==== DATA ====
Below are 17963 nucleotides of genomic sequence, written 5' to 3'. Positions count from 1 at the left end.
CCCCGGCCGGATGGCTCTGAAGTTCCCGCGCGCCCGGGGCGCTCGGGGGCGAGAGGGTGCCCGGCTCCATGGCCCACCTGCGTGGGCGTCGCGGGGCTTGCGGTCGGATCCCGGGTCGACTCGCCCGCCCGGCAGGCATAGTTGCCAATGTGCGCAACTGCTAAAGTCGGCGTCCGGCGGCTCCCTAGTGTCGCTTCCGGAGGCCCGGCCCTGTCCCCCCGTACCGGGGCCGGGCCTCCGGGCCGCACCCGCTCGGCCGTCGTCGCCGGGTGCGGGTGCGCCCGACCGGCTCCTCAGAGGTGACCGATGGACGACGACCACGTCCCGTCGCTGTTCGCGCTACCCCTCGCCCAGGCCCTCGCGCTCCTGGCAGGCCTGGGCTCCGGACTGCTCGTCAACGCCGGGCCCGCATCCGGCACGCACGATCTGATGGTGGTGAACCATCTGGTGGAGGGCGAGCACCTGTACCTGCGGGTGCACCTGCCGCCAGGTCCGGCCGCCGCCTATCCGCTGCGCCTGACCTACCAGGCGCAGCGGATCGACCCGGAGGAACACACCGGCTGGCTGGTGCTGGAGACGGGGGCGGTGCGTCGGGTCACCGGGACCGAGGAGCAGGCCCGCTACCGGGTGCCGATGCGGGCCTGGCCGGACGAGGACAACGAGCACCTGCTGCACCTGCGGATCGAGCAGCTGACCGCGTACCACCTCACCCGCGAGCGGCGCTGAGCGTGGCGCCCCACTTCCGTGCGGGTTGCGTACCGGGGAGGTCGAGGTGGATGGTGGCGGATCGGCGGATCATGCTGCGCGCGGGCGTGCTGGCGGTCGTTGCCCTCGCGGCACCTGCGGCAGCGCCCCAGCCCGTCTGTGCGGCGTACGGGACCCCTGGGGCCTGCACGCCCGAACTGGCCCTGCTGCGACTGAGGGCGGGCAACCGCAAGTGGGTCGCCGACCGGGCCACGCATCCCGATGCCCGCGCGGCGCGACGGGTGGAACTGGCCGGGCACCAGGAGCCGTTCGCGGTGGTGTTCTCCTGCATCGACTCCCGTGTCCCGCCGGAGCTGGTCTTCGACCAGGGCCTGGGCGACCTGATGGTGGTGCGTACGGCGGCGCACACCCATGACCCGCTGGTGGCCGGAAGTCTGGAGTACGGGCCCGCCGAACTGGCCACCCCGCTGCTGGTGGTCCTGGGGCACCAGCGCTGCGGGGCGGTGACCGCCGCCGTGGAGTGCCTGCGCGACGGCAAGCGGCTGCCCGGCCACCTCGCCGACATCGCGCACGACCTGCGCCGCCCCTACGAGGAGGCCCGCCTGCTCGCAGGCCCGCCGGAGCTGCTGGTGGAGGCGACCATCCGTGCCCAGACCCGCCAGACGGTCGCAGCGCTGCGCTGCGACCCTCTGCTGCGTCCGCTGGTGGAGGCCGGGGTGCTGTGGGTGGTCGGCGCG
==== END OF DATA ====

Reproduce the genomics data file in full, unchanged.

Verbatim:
Below are 17963 nucleotides of genomic sequence, written 5' to 3'. Positions count from 1 at the left end.
CCCCGGCCGGATGGCTCTGAAGTTCCCGCGCGCCCGGGGCGCTCGGGGGCGAGAGGGTGCCCGGCTCCATGGCCCACCTGCGTGGGCGTCGCGGGGCTTGCGGTCGGATCCCGGGTCGACTCGCCCGCCCGGCAGGCATAGTTGCCAATGTGCGCAACTGCTAAAGTCGGCGTCCGGCGGCTCCCTAGTGTCGCTTCCGGAGGCCCGGCCCTGTCCCCCCGTACCGGGGCCGGGCCTCCGGGCCGCACCCGCTCGGCCGTCGTCGCCGGGTGCGGGTGCGCCCGACCGGCTCCTCAGAGGTGACCGATGGACGACGACCACGTCCCGTCGCTGTTCGCGCTACCCCTCGCCCAGGCCCTCGCGCTCCTGGCAGGCCTGGGCTCCGGACTGCTCGTCAACGCCGGGCCCGCATCCGGCACGCACGATCTGATGGTGGTGAACCATCTGGTGGAGGGCGAGCACCTGTACCTGCGGGTGCACCTGCCGCCAGGTCCGGCCGCCGCCTATCCGCTGCGCCTGACCTACCAGGCGCAGCGGATCGACCCGGAGGAACACACCGGCTGGCTGGTGCTGGAGACGGGGGCGGTGCGTCGGGTCACCGGGACCGAGGAGCAGGCCCGCTACCGGGTGCCGATGCGGGCCTGGCCGGACGAGGACAACGAGCACCTGCTGCACCTGCGGATCGAGCAGCTGACCGCGTACCACCTCACCCGCGAGCGGCGCTGAGCGTGGCGCCCCACTTCCGTGCGGGTTGCGTACCGGGGAGGTCGAGGTGGATGGTGGCGGATCGGCGGATCATGCTGCGCGCGGGCGTGCTGGCGGTCGTTGCCCTCGCGGCACCTGCGGCAGCGCCCCAGCCCGTCTGTGCGGCGTACGGGACCCCTGGGGCCTGCACGCCCGAACTGGCCCTGCTGCGACTGAGGGCGGGCAACCGCAAGTGGGTCGCCGACCGGGCCACGCATCCCGATGCCCGCGCGGCGCGACGGGTGGAACTGGCCGGGCACCAGGAGCCGTTCGCGGTGGTGTTCTCCTGCATCGACTCCCGTGTCCCGCCGGAGCTGGTCTTCGACCAGGGCCTGGGCGACCTGATGGTGGTGCGTACGGCGGCGCACACCCATGACCCGCTGGTGGCCGGAAGTCTGGAGTACGGGCCCGCCGAACTGGCCACCCCGCTGCTGGTGGTCCTGGGGCACCAGCGCTGCGGGGCGGTGACCGCCGCCGTGGAGTGCCTGCGCGACGGCAAGCGGCTGCCCGGCCACCTCGCCGACATCGCGCACGACCTGCGCCGCCCCTACGAGGAGGCCCGCCTGCTCGCAGGCCCGCCGGAGCTGCTGGTGGAGGCGACCATCCGTGCCCAGACCCGCCAGACGGTCGCAGCGCTGCGCTGCGACCCTCTGCTGCGTCCGCTGGTGGAGGCCGGGGTGCTGTGGGTGGTCGGCGCG